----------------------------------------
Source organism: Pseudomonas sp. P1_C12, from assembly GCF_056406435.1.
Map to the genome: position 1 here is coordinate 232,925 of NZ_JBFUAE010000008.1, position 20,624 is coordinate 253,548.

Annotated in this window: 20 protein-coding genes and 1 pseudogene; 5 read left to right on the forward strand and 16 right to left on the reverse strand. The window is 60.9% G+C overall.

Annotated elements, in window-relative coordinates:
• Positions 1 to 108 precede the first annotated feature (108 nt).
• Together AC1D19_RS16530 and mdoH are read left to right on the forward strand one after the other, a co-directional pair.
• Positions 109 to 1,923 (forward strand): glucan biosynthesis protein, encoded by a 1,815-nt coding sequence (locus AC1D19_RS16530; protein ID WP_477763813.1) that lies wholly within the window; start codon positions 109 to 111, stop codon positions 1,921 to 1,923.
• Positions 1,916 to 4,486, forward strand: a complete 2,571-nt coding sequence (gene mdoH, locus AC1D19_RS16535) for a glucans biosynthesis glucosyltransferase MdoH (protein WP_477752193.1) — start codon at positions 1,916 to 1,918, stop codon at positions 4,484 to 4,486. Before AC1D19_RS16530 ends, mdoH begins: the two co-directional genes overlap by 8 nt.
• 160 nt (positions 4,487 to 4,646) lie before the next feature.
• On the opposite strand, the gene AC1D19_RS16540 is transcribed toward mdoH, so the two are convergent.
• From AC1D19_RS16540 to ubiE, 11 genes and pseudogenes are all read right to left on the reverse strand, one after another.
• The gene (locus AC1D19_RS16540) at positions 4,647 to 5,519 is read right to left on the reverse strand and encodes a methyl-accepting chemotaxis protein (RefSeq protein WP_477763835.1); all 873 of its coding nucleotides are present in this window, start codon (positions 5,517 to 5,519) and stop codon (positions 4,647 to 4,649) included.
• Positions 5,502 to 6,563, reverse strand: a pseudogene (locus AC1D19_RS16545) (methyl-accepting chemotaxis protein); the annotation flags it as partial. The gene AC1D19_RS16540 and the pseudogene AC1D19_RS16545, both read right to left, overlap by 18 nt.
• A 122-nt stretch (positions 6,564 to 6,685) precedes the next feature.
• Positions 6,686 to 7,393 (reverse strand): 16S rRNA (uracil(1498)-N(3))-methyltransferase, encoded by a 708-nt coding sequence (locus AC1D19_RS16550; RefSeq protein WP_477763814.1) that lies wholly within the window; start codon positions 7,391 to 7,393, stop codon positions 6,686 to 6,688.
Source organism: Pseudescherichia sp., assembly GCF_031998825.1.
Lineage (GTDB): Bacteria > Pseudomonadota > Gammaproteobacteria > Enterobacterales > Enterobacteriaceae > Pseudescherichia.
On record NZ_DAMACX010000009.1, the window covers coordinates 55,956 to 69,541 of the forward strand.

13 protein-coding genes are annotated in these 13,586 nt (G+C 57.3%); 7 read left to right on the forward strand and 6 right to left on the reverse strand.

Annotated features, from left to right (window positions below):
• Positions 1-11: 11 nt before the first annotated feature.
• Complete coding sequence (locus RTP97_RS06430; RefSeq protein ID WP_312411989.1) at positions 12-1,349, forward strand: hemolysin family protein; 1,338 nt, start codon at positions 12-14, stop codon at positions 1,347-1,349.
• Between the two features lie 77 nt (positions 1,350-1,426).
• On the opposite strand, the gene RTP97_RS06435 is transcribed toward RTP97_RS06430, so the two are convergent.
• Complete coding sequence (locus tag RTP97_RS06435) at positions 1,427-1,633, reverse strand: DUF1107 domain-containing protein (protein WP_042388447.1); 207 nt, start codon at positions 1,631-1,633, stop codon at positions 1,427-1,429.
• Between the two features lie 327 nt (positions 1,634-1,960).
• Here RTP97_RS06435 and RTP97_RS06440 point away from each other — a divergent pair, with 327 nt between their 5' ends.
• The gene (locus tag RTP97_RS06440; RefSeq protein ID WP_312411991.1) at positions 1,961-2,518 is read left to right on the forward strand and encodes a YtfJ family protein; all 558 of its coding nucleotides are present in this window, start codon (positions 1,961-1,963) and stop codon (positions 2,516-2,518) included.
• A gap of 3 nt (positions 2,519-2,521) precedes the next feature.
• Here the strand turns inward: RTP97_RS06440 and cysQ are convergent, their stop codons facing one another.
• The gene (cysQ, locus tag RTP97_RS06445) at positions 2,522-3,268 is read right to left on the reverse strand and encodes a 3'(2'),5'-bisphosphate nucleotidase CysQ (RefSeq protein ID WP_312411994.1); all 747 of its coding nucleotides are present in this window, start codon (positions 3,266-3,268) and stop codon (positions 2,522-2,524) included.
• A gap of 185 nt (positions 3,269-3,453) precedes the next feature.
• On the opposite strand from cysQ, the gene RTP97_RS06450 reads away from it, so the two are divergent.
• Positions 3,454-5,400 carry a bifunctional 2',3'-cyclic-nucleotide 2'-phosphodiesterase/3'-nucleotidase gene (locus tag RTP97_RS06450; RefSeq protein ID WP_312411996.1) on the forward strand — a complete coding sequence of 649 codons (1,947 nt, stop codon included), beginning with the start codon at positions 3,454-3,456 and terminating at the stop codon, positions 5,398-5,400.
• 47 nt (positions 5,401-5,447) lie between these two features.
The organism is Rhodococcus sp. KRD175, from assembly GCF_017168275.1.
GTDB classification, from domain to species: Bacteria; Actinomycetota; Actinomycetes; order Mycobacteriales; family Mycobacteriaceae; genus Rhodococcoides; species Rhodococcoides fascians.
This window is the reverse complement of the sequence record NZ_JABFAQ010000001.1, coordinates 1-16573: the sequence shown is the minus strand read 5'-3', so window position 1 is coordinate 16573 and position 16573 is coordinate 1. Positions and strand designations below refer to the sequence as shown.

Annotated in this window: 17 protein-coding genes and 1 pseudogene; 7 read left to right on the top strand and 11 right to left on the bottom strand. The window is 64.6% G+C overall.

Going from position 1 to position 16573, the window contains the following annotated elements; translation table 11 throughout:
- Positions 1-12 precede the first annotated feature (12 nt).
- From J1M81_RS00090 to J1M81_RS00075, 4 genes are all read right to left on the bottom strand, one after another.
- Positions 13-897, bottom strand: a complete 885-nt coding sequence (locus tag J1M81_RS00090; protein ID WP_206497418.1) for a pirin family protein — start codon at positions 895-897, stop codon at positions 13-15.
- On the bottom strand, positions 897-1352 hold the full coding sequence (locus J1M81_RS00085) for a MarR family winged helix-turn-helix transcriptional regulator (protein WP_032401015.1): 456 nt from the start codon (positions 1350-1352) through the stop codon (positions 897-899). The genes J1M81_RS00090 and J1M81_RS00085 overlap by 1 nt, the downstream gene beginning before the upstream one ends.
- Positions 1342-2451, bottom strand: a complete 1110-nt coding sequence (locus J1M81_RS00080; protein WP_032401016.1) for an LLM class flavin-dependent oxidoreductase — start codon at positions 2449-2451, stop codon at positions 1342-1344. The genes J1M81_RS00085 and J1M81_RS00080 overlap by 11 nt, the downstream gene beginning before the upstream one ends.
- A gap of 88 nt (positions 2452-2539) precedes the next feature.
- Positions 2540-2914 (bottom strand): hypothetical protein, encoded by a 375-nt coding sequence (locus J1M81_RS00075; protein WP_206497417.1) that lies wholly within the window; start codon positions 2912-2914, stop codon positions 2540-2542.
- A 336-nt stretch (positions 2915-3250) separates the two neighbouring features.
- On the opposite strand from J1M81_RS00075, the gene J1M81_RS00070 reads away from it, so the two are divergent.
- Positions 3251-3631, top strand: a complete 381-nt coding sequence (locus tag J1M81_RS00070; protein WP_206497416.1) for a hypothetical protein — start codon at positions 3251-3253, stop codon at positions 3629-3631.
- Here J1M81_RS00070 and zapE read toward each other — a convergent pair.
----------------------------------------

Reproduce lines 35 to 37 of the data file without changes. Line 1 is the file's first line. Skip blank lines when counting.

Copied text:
• 47 nt (positions 5,401-5,447) lie between these two features.
The organism is Rhodococcus sp. KRD175, from assembly GCF_017168275.1.
GTDB classification, from domain to species: Bacteria; Actinomycetota; Actinomycetes; order Mycobacteriales; family Mycobacteriaceae; genus Rhodococcoides; species Rhodococcoides fascians.